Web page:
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Muslim father visiting New Zealand takes bullet in back to save sons in Christchurch terror attack

A Dubai-based New Zealander of Iraqi origin took a bullet in his back while trying to protect his two sons during the devastating terrorist attack at the Noor Mosque in Christchurch, New Zealand, on Friday, Gulf News has learnt.

Adeeb Sami, 52, who heads the Al Ain and Oman operations of engineering consultancy Aecom Middle East, dived over his sons Abdullah, 29, and Ali, 23, as the gunman burst into the mosque during Friday prayers and started firing indiscriminately.

Among the worshippers caught in the gunfire were Adeeb and his two sons.

“My dad is a real hero. He got shot in the back near his spine in an attempt to shield my brothers but he didn’t let anything happen to them,” Adeeb’s daughter, Heba, 30, told Gulf News in a voice choked with emotions.

Adeeb was rushed to a hospital where he underwent surgery to extract the bullet.

Heba said she has been in touch with her family and is relieved to know that her father is out of danger.

“I spoke to dad. He sounded weak and appeared inconsolable.

“My family survived the attack but many of our friends didn’t. Among the nearly 50 dead are five close family friends, including a 12-year-old boy,” said Heba, who was raised in Dubai and now is part owner of a design company.

Adeeb Sami second left

Heba said her dad had flown to New Zealand with her mum Sana Alahar on Thursday to surprise their son and daughter on their birthday.

“Ali and Hamsa are twins. They turned 23 today [Friday]. So my parents flew down to New Zealand to celebrate the occasion. Who would have thought the celebration would turn into a national mourning?

I wonder if we will ever be able to come to terms with this terrible tragedy. It has shaken me to the core and left me numb with shock and disbelief.

“I don’t hate him, I have forgiven him”, says the Muslim husband whose wife was killed by the Christchurch mosque terrorist

My day has passed in an unrealistic blur. My phone has not stopped ringing since the news of the attack broke on TV. You get to see such things only in movies.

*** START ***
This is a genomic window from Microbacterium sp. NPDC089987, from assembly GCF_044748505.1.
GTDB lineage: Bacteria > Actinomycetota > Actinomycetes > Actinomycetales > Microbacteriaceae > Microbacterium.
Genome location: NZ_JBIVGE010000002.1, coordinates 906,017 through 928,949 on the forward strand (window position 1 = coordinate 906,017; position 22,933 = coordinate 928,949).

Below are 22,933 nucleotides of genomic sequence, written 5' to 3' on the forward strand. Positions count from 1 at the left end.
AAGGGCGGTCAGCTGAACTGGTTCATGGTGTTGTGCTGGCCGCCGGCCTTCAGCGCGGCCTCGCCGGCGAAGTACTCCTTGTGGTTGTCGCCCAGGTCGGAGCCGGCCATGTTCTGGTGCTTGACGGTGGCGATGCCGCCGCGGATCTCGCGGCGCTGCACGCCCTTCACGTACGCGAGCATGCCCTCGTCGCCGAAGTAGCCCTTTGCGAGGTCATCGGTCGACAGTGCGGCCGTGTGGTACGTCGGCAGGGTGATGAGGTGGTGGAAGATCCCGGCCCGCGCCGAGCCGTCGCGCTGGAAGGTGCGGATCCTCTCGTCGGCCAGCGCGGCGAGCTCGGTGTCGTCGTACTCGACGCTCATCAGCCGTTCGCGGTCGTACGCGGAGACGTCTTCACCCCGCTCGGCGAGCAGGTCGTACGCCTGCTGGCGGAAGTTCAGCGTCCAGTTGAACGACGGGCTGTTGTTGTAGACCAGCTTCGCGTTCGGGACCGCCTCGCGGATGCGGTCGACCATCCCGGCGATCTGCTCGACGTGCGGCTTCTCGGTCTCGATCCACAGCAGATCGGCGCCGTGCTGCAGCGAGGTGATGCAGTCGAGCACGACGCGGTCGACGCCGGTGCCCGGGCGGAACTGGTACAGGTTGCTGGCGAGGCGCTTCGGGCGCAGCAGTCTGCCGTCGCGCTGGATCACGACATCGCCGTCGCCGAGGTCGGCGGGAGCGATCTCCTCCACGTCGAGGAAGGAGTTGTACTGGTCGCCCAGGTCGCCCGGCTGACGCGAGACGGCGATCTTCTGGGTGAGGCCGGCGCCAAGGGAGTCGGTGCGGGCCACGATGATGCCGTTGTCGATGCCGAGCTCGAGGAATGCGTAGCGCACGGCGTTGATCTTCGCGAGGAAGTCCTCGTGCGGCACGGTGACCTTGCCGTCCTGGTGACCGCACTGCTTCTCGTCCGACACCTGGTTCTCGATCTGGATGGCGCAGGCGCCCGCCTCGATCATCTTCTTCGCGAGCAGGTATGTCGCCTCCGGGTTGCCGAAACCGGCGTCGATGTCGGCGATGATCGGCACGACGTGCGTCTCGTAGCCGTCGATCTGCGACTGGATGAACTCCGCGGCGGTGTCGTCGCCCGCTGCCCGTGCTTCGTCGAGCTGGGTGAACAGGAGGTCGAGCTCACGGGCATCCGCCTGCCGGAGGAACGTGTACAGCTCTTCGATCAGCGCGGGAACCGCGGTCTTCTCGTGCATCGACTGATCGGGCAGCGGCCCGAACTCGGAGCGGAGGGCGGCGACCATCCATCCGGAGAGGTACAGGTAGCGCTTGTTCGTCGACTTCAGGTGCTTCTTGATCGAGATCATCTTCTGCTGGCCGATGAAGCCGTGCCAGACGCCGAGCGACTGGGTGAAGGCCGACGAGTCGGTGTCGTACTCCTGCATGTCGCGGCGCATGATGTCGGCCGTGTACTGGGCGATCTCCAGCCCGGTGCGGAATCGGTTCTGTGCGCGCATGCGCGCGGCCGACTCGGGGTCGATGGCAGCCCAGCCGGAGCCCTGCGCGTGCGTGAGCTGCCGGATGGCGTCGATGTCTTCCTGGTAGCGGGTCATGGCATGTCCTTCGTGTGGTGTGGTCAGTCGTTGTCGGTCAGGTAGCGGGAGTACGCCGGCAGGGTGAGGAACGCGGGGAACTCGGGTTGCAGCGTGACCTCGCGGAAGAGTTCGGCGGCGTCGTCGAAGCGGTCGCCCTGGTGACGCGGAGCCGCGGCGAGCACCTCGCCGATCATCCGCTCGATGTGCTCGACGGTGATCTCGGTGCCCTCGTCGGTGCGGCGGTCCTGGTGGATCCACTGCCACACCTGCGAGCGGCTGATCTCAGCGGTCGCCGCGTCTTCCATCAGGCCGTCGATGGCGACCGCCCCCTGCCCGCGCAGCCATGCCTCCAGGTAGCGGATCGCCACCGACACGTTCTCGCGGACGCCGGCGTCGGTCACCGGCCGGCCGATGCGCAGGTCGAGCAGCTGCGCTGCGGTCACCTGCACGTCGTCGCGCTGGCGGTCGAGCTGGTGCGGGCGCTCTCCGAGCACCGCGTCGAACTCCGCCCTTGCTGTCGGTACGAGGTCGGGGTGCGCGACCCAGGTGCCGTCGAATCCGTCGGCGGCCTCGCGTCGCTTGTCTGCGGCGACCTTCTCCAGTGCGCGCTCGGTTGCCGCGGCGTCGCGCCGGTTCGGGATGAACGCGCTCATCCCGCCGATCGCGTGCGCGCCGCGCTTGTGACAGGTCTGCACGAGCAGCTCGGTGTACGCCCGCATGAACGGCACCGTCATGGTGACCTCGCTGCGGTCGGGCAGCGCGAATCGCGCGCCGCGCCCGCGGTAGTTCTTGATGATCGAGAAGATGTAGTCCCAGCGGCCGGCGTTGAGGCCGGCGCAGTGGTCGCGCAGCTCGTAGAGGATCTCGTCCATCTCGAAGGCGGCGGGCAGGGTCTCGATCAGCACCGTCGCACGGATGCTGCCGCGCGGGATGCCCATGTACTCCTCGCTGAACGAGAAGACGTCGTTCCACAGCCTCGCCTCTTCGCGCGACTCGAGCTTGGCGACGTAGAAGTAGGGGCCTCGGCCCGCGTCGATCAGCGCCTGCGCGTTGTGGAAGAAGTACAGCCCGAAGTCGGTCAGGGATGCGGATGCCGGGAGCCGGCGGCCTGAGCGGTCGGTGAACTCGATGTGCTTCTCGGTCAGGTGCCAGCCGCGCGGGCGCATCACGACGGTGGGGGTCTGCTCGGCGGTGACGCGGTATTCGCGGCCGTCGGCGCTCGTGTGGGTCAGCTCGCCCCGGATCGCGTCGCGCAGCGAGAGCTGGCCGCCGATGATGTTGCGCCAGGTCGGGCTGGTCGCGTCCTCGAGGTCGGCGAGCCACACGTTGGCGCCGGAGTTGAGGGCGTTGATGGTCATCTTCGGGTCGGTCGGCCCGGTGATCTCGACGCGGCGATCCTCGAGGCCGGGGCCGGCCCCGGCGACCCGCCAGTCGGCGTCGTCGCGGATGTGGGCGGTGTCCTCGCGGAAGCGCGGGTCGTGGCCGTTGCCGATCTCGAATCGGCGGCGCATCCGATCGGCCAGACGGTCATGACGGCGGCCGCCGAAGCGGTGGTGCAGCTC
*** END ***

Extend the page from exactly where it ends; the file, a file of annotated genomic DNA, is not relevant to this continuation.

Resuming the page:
“To say that I am living a nightmare is an understatement. That said, I am thankful to Allah that my dad and brothers are alive. I offered sadqa (charity) the moment I heard they are safe.

I just hope that my father recovers completely and comes back home soon. His grandson is his biggest fan and is eagerly waiting for his return,” said Heba, mother of a 15 month old boy.

Meanwhile Kiwi expats in the UAE reacted to the attack with horror. Shamim Kassibawi who works for a PR company in Dubai said the sick psychopath behind the mass shootings does not represent her nation.

Gang members spotted comforting mourners after New Zealand terror attack

“New Zealand is ranked among the friendliest countries in the world. Nothing remotely close to this has ever happened in our country,” said Kassimbawi from Auckland,

Dubai based techie R.Wilson, 42, from Wellington described his country as very accommodating. “As our prime minister rightly said, New Zealand represents diversity, kindness, compassion. We are home for those who share our values and refuge for those who need it. These values cannot be-shaken by this attack,” he said.

Written by Adeel Malik

Born in Hong Kong, grew up in Scotland and ethnically Pakistani, Adeel primes himself to be a multicultural individual who is an advent social media user for the purpose of learning and propagating Islam while is also a sports fan. Being an English teacher himself, he envisions a bright future for Muslims which he strongly believes can only be done with education.

“I don’t hate him, I have forgiven him”, says the Muslim husband whose wife was killed by the Christchurch mosque terrorist

New Zealand National TV and Radio will broadcast Adhan live on Friday, while many women will wear Hijab as show of solidarity